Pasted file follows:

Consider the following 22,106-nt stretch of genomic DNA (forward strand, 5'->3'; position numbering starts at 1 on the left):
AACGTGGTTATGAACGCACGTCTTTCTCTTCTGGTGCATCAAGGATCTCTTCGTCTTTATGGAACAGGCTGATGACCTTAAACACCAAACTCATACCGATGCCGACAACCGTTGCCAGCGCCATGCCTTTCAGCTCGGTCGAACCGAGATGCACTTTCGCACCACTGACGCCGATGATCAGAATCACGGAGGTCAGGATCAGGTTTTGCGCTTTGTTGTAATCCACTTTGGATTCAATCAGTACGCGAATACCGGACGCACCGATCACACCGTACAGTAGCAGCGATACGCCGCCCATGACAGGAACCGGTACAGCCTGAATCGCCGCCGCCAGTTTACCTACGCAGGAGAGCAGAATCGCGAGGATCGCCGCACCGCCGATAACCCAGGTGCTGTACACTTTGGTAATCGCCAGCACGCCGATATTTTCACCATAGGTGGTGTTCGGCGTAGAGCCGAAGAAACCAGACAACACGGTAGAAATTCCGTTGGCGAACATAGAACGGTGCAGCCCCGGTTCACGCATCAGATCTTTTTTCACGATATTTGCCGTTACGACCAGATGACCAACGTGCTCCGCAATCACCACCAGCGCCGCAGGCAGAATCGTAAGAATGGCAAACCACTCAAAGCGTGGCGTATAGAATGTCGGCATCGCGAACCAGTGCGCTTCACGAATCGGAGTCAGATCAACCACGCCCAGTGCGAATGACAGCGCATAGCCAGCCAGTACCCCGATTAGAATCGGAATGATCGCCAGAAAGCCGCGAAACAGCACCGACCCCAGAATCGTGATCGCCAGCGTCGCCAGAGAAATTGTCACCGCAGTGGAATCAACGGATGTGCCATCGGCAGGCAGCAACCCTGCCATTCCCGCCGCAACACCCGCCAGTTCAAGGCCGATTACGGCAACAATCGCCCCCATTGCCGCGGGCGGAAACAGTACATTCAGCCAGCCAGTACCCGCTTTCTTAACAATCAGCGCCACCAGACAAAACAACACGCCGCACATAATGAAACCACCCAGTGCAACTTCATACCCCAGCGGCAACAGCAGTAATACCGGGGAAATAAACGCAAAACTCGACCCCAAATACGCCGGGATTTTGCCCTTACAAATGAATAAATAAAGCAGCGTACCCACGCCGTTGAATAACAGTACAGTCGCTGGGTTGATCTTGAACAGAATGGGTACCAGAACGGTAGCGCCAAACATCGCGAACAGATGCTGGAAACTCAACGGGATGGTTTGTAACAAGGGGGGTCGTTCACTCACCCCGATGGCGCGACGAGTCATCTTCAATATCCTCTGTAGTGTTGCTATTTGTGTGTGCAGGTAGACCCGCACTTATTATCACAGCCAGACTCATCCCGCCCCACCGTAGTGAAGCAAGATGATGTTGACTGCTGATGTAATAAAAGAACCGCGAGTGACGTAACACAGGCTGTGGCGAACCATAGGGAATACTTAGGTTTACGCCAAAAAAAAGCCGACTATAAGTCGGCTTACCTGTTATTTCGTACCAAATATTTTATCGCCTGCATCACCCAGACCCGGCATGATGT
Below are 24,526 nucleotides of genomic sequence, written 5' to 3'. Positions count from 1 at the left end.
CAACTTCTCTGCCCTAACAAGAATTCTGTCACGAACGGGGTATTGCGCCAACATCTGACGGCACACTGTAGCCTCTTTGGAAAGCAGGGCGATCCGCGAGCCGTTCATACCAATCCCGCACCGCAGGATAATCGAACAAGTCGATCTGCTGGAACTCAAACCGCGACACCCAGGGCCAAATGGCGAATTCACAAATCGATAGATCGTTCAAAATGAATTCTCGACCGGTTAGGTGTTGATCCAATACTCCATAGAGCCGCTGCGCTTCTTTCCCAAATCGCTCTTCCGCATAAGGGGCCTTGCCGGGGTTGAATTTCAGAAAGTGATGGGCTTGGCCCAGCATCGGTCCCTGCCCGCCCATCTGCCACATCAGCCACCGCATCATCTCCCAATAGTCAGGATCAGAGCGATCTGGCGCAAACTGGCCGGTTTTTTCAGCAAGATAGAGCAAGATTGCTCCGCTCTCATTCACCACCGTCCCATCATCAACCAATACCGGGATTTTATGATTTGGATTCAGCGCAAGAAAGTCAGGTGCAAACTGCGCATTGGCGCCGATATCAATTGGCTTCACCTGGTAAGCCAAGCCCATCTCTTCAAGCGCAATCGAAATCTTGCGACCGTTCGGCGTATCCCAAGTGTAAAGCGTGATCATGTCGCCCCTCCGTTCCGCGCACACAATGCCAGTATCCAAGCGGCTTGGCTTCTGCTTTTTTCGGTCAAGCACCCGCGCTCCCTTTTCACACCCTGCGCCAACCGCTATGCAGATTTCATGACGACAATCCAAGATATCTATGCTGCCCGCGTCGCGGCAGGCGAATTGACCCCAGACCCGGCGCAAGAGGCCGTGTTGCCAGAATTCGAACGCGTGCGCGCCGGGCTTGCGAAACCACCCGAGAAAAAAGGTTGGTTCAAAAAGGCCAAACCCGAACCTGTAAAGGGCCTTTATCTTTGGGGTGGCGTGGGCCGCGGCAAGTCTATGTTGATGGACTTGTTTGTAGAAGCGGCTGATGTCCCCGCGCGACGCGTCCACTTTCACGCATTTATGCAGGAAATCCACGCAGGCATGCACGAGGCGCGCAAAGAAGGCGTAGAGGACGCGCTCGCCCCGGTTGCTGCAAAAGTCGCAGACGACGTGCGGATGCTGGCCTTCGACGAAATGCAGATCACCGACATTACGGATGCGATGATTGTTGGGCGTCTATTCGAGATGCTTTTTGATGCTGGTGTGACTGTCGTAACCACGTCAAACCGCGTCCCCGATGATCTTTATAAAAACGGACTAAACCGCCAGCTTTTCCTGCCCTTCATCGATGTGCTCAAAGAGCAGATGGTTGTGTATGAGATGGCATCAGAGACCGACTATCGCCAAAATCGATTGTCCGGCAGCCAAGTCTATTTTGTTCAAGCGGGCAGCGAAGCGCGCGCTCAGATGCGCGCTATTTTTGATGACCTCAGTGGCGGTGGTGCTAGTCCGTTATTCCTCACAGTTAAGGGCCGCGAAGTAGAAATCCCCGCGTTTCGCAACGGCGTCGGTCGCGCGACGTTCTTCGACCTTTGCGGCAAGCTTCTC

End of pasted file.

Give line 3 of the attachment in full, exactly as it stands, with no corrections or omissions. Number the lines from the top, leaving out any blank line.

Below are 24,526 nucleotides of genomic sequence, written 5' to 3'. Positions count from 1 at the left end.